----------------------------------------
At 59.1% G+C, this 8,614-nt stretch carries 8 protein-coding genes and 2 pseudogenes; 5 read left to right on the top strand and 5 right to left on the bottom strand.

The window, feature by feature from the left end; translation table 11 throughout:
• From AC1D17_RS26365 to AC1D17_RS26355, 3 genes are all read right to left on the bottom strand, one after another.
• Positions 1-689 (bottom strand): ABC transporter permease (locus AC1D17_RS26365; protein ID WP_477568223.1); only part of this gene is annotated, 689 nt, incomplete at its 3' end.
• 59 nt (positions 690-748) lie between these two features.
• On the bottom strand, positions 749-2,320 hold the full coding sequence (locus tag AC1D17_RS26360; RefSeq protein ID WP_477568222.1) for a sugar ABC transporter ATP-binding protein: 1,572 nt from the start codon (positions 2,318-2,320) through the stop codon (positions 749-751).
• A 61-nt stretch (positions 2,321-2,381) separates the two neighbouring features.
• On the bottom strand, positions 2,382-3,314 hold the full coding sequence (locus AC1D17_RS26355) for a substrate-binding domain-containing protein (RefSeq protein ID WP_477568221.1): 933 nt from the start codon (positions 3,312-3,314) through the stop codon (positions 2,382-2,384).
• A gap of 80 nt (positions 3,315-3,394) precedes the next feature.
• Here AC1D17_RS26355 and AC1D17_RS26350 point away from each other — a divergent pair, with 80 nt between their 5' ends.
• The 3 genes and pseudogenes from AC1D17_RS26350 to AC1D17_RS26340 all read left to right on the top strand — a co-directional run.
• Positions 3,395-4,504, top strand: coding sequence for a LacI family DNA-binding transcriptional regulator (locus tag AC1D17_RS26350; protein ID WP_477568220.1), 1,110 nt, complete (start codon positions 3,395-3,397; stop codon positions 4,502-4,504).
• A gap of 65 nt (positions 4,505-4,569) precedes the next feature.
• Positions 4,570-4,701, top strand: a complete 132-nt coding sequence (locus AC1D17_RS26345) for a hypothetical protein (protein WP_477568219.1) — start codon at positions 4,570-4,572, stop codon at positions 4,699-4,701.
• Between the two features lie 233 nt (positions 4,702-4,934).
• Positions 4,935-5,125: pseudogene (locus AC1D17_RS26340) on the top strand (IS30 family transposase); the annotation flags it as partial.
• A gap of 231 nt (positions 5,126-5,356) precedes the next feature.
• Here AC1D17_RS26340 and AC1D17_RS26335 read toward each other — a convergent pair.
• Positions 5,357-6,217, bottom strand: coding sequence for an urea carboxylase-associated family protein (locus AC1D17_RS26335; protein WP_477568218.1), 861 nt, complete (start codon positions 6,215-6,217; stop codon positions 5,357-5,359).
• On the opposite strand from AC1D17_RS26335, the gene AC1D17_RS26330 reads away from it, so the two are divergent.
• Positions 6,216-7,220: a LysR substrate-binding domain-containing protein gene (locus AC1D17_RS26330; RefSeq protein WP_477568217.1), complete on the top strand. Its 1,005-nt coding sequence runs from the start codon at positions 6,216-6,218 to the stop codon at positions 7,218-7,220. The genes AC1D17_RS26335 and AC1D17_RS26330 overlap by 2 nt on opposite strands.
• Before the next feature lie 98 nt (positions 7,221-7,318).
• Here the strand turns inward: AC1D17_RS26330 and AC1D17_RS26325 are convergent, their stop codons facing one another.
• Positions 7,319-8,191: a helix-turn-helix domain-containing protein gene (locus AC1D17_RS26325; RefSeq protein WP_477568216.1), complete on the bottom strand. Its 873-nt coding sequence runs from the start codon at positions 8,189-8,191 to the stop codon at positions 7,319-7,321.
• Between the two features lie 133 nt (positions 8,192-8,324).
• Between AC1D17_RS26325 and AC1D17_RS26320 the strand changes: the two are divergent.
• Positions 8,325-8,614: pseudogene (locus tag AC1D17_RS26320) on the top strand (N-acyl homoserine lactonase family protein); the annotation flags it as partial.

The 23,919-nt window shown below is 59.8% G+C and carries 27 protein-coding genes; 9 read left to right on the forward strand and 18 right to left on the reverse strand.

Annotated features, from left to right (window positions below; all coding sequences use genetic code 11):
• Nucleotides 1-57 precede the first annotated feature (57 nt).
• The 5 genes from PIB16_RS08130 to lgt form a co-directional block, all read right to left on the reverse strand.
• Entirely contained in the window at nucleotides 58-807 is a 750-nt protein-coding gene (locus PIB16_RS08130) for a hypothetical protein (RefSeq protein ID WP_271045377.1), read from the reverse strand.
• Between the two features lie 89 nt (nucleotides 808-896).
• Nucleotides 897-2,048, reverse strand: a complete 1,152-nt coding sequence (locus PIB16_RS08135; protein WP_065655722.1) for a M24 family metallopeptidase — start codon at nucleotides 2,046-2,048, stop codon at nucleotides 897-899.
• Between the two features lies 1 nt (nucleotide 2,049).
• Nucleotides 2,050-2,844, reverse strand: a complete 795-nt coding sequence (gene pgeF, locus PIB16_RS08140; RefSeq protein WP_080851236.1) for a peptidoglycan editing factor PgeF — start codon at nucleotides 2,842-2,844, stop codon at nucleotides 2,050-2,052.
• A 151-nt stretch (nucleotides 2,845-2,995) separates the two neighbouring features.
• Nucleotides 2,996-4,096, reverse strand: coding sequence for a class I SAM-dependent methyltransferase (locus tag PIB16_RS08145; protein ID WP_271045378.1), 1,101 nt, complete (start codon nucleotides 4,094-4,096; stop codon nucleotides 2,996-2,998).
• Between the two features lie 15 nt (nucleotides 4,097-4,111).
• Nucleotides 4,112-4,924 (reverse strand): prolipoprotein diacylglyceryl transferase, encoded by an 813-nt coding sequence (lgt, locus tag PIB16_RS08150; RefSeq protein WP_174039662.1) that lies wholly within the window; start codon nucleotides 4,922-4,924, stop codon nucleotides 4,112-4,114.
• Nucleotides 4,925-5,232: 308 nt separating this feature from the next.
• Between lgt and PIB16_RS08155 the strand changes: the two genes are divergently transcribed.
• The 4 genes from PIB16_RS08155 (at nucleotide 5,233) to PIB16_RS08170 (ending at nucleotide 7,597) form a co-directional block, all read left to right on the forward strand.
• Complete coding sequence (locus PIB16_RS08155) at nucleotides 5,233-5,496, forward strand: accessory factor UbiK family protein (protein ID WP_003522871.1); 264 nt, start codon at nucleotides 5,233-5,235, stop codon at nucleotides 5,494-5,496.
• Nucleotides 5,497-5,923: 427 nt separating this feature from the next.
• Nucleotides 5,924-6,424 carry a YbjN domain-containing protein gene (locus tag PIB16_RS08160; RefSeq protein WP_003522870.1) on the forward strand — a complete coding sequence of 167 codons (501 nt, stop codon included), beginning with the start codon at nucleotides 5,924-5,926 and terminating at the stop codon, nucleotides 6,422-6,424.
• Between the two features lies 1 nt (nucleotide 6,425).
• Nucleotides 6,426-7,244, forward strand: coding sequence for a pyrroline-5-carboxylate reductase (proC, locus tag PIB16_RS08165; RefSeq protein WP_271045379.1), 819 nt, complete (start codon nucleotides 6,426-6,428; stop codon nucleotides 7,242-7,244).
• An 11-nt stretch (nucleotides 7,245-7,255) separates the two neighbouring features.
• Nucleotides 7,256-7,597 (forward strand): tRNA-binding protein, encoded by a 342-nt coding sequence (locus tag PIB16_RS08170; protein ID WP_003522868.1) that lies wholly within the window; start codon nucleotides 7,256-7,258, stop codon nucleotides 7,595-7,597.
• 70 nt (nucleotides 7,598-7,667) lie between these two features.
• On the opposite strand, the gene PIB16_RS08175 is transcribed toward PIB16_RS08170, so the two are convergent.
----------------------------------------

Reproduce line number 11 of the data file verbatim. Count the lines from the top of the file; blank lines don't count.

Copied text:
• The 3 genes and pseudogenes from AC1D17_RS26350 to AC1D17_RS26340 all read left to right on the top strand — a co-directional run.